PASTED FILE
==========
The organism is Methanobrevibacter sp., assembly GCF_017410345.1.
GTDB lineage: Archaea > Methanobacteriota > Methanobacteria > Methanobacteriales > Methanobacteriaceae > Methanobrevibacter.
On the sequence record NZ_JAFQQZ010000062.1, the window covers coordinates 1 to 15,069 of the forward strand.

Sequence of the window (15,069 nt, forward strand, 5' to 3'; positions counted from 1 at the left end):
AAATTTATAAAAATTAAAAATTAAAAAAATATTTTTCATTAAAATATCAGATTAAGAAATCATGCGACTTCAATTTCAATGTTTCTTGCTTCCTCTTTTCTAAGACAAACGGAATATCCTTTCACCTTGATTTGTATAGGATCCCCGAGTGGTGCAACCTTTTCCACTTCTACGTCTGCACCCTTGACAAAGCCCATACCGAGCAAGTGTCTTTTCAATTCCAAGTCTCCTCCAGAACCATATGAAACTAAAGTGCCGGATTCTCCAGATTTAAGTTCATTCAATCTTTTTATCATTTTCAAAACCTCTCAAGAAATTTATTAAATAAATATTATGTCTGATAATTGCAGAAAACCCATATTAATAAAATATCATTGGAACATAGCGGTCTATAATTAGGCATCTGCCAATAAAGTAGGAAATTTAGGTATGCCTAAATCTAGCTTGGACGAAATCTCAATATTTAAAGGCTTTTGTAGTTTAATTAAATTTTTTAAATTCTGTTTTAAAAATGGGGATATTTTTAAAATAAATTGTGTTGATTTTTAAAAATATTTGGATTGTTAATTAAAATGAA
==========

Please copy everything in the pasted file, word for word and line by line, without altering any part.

The organism is Methanobrevibacter sp., assembly GCF_017410345.1.
GTDB lineage: Archaea > Methanobacteriota > Methanobacteria > Methanobacteriales > Methanobacteriaceae > Methanobrevibacter.
On the sequence record NZ_JAFQQZ010000062.1, the window covers coordinates 1 to 15,069 of the forward strand.

Sequence of the window (15,069 nt, forward strand, 5' to 3'; positions counted from 1 at the left end):
AAATTTATAAAAATTAAAAATTAAAAAAATATTTTTCATTAAAATATCAGATTAAGAAATCATGCGACTTCAATTTCAATGTTTCTTGCTTCCTCTTTTCTAAGACAAACGGAATATCCTTTCACCTTGATTTGTATAGGATCCCCGAGTGGTGCAACCTTTTCCACTTCTACGTCTGCACCCTTGACAAAGCCCATACCGAGCAAGTGTCTTTTCAATTCCAAGTCTCCTCCAGAACCATATGAAACTAAAGTGCCGGATTCTCCAGATTTAAGTTCATTCAATCTTTTTATCATTTTCAAAACCTCTCAAGAAATTTATTAAATAAATATTATGTCTGATAATTGCAGAAAACCCATATTAATAAAATATCATTGGAACATAGCGGTCTATAATTAGGCATCTGCCAATAAAGTAGGAAATTTAGGTATGCCTAAATCTAGCTTGGACGAAATCTCAATATTTAAAGGCTTTTGTAGTTTAATTAAATTTTTTAAATTCTGTTTTAAAAATGGGGATATTTTTAAAATAAATTGTGTTGATTTTTAAAAATATTTGGATTGTTAATTAAAATGAA